Egypt's parliament gives final approval to amended NGO law

Gamal Essam El-Din , Wednesday 30 Mar 2022

Egypt's parliament approved on Wednesday a legislative amendment to the law regulating the operation of non-governmental organisations (NGOs).


The amendment, which was approved by the Senate – Egypt's consultative upper house – on Sunday 27 March, has to be ratified by President Abdel-Fattah El-Sisi to go into effect.

Abdel-Hadi El-Qasabi, chairman of the House's Social Solidarity Committee, said the legislative amendment to the law on the exercise of civil work will grant NGOs a timeframe to adjust their legal situation.

"This law's executive regulations were issued on 11 January 2021 and went into effect the next day," said El-Qasabi, indicating that "facts on the ground have, however, shown that many NGOs were not able to adjust their legal conditions within this one-year period, and so they were not able to hold their general assemblies as required by Article 7 of the law due to the anti-coronavirus protective measures, and so they were threatened with dissolution."

El-Qasabi also indicated that many NGOs were not able to familiarise themselves with the electronic system legalising and regulating their status, or to accommodate all the organisational procedures that must be met.

As a result, the legislative amendment to the 2019 law gives NGOs another grace period to adjust their legal conditions, El-Qasabi said.

The legislation amends Article 2 to state that “civil society organisations, institutions, unions, regional and foreign NGOs and entities… shall be allowed to adjust their conditions within six months,” and “this period shall be extended for another six months only upon a decision from the minister in charge of NGOs and civil work and after getting the cabinet's approval.”

El-Qasabi also pointed out that "the amendment also reflects President Abdel-Fattah El-Sisi's call during the World Youth Forum last January to declare 2022 as ‘the Year of Civil Society’."

Egypt's National Council for Human Rights (NCHR) said in a statement in January that the extension was necessary to affirm the state's openness to enhancing the role of NGOs and their contribution to the community.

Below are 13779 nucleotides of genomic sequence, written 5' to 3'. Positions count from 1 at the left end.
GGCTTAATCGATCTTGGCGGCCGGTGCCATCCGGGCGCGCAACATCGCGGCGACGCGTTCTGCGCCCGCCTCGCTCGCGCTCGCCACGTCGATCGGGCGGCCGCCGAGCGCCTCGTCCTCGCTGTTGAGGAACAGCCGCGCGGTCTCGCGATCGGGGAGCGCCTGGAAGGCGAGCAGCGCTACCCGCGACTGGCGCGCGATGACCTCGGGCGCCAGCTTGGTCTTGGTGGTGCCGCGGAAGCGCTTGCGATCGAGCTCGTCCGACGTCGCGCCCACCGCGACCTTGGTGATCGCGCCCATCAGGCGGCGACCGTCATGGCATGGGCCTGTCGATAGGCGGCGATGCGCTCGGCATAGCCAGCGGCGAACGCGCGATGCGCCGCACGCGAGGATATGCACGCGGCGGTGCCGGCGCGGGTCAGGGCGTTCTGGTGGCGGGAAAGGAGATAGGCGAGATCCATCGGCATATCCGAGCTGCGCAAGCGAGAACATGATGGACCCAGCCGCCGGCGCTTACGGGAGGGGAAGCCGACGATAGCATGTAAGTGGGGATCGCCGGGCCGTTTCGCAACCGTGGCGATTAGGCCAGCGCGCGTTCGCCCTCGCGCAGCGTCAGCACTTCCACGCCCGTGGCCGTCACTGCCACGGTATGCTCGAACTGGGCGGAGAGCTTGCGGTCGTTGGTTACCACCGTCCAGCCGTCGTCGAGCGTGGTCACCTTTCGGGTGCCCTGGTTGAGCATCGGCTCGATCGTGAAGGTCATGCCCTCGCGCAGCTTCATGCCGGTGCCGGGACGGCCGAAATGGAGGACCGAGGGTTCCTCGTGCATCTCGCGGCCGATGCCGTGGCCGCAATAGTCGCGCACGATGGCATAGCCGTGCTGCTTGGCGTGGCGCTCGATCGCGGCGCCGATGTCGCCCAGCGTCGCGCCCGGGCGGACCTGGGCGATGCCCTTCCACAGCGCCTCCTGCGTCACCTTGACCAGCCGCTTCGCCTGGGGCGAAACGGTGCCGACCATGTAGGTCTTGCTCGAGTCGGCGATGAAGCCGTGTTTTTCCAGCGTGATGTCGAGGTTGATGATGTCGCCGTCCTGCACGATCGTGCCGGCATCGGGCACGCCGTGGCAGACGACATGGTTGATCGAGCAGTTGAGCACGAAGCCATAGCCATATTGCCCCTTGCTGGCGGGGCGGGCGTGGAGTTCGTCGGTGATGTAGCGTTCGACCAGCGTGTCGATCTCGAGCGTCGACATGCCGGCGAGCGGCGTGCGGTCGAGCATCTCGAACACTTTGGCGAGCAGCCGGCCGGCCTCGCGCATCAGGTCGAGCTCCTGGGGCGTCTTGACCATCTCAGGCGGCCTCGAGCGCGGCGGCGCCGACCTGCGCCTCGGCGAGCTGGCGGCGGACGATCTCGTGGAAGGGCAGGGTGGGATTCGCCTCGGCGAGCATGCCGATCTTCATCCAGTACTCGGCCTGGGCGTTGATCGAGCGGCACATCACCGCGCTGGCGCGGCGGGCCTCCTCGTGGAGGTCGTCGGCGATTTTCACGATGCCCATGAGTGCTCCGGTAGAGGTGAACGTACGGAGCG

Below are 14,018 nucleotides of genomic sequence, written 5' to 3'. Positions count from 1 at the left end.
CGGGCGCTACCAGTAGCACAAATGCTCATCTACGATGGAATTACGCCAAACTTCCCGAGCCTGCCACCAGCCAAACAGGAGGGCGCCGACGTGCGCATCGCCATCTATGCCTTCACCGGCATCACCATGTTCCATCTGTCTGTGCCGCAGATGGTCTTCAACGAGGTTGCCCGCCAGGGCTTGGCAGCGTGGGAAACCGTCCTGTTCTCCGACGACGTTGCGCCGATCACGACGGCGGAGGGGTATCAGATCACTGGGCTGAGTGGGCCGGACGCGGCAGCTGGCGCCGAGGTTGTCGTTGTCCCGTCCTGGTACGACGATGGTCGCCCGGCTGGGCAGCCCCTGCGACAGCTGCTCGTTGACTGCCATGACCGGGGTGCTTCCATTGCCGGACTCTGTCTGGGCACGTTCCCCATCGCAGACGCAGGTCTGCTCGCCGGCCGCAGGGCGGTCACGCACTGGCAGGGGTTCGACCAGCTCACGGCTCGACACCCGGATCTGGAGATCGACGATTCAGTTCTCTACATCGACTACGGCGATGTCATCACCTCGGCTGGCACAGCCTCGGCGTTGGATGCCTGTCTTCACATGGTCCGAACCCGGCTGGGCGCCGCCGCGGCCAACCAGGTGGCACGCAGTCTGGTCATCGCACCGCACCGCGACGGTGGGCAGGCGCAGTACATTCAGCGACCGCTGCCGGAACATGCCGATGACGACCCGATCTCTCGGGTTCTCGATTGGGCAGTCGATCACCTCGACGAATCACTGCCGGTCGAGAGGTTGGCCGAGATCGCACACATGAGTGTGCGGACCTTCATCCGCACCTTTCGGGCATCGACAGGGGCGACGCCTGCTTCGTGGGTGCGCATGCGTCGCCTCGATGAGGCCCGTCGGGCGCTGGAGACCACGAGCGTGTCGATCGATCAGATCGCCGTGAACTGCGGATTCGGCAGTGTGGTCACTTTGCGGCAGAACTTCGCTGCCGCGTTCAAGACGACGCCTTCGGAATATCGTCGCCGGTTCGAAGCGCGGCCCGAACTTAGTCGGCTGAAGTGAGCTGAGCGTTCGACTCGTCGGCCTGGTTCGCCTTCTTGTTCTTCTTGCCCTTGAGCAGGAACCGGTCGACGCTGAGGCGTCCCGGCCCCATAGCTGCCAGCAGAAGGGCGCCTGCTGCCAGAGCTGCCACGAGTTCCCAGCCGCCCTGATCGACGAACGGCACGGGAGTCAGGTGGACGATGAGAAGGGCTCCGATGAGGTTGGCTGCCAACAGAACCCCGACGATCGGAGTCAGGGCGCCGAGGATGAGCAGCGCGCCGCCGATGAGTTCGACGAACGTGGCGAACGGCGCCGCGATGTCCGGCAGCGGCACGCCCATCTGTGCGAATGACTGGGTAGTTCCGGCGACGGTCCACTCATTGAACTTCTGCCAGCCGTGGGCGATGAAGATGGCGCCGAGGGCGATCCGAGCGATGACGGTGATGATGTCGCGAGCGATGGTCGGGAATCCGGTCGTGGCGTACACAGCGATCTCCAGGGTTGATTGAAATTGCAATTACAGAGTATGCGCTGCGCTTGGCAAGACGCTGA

The NCHR asserted that the cabinet’s decision gives the opportunity to over 20,000 NGOs and civil society organisations to legalise their status, adding that only 31,000 NGOs out of 54,000 were able to settle their legal status before the initial deadline of 12 January.

Some governorates only saw 35 percent of their operating NGOs able to legalise their status, it added.

MP Talaat Abdel-Qawi, chairman of the general union of NGOs and civil society organisations, said the legislative amendment gives a good opportunity for NGOs to adjust their legal situation.

MP Inas Abdel-Halim said around 40,000 NGOs were threatened with dissolution because they failed to adjust their legal conditions.

MP Soliman Wahdan, the spokesperson of the Wafd Party, said the legislative amendment will open the door for 22,000 NGOs to adjust their legal conditions in order to be able to play their roles in achieving the country's sustainable development.

Wafdist MP and journalist Mohamed Abdel-Alim warned that there should be stricter supervision on NGOs that obtain funding from the United States and the European Union, "as this kind of foreign money and funding spread everywhere like cancer in Egypt, and for a long time in the past, targeting political parties and certain institutions and aiming to manipulate internal political conditions in Egypt," said Abdel-Alim, recommending that the "funding of NGOs should be limited to national sources only."

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